Author : Jesse J. Holland
ISBN : 9781785659485
Genre : Fiction
File Size : 82. 20 MB
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Third title in Titan Books' Marvel fiction reissue program, featuring the Black Panther. HE'S KNOWN AS THE BLACK PANTHER. HIS HOME IS WAKANDA. WELCOME TO T'CHALLA'S WORLD. The African nation of Wakanda stood alone as an unconquerable land filled with incredible technological advancements for ten centuries. T'Challa, the latest in a lineage of warrior-kings, is the Black Panther, endowed with enhanced speed and strength, along with a suit made of the indestructible metal that secured his country's future: Vibranium. Now, outsiders have returned to plunder Wakanda's riches-including its store of the rare metal. Leading this brutal assault is Klaw, an assassin with the blood of T'Challa's father on his hands. Klaw brings with him a powerful army of super-powered mercenaries, all hell-bent on raining death and destruction on this pristine land. CAN THE BLACK PANTHER PREVAIL AGAINST SUCH A MASSIVE INVADING FORCE?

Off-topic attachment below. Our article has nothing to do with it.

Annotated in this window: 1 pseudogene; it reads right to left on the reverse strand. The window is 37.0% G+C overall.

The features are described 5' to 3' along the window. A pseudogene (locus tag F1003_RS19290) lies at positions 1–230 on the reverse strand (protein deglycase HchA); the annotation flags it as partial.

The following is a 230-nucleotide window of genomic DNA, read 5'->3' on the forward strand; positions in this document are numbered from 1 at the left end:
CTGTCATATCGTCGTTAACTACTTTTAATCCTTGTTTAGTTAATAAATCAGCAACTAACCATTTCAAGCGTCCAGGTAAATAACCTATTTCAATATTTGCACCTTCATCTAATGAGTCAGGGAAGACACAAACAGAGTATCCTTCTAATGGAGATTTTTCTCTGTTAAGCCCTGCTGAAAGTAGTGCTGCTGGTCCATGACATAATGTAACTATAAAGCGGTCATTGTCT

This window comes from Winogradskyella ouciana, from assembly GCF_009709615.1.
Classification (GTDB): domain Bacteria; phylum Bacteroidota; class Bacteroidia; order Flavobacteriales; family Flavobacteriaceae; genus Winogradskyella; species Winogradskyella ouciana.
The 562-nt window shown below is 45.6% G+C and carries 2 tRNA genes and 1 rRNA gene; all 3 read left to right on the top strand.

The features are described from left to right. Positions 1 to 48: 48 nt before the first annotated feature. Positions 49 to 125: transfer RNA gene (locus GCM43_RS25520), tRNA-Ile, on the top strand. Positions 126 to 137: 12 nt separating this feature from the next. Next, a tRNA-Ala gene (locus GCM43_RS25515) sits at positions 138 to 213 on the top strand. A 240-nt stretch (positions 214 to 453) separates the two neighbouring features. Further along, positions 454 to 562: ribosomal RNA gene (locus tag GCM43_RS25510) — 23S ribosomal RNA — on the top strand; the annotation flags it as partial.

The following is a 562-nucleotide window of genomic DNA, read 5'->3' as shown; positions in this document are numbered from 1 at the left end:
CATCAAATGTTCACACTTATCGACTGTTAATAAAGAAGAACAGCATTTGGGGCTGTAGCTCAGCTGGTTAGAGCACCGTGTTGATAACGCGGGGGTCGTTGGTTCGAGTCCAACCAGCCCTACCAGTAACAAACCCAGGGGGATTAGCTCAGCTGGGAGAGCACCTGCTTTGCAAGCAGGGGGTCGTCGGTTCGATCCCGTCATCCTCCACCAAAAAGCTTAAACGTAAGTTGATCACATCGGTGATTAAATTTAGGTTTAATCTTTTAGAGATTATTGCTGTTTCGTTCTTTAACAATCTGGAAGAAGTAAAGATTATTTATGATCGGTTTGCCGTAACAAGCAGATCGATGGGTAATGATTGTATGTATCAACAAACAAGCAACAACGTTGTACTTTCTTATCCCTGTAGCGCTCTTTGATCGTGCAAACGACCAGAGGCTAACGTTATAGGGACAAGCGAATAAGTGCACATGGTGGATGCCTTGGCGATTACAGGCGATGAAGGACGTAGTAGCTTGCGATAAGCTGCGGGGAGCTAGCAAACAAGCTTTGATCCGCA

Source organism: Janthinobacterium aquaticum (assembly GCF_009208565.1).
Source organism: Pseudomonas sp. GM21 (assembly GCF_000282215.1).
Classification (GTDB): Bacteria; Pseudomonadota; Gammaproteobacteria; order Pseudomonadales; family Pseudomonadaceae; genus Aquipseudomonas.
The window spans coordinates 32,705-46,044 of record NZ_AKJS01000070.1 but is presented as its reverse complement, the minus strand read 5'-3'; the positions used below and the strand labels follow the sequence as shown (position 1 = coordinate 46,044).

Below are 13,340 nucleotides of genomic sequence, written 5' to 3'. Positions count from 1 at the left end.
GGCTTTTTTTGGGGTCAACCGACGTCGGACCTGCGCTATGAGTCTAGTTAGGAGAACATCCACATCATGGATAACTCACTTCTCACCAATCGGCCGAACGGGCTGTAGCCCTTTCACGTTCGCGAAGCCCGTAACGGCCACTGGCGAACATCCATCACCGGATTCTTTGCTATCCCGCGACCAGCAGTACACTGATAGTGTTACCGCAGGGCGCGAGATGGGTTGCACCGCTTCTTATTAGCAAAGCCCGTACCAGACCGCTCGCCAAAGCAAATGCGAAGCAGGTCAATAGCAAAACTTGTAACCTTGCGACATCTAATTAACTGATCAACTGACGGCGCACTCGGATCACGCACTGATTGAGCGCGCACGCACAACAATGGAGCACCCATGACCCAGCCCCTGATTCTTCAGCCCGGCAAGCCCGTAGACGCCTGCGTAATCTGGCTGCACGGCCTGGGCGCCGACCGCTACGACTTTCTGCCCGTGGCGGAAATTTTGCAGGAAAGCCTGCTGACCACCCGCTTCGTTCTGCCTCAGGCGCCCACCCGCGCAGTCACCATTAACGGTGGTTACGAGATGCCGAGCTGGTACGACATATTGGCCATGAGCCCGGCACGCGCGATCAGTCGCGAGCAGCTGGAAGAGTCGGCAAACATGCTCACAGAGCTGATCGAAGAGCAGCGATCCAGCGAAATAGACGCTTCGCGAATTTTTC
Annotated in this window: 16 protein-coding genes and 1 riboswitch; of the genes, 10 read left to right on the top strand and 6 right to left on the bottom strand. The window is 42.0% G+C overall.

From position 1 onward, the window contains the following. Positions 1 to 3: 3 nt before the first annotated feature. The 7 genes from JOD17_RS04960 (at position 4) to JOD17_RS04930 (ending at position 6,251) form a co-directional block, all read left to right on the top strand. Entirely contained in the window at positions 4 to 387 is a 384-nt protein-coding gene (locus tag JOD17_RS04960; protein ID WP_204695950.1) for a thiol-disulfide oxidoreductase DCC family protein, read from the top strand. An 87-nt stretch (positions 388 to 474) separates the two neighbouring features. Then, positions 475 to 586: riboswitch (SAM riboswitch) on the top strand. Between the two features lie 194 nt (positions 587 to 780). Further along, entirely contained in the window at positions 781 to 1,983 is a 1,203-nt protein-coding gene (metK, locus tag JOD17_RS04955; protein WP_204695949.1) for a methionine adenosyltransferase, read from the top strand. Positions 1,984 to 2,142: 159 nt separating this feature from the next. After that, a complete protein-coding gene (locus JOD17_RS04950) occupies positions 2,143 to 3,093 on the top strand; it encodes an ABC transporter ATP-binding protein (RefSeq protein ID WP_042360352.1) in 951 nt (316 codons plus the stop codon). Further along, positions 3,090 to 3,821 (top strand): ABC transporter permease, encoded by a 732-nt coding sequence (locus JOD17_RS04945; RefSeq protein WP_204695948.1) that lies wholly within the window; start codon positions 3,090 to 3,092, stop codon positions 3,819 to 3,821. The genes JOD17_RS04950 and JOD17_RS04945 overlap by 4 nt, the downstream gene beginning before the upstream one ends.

Family Of Freedom

Author : Kenneth T. Walsh
ISBN : 9781317259657
Genre : Political Science
File Size : 26. 31 MB
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Barack Obama is the first African American President, but the history of African Americans in the White House long predates him. The building was built by slaves, and African Americans have worked in it ever since, from servants to advisors. In charting the history of African Americans in the White House, Kenneth T. Walsh illuminates the trajectory of racial progress in the US. He looks at Abraham Lincoln and his black seamstress and valet, debates between President Johnson and Martin Luther King over civil rights, and the role of black staff members under Nixon and Reagan. Family of Freedom gives a unique view of US history as seen through the experiences of African Americans in the White House.

Chocolate City

Author : Chris Myers Asch
ISBN : 9781469635873
Genre : History
File Size : 88. 85 MB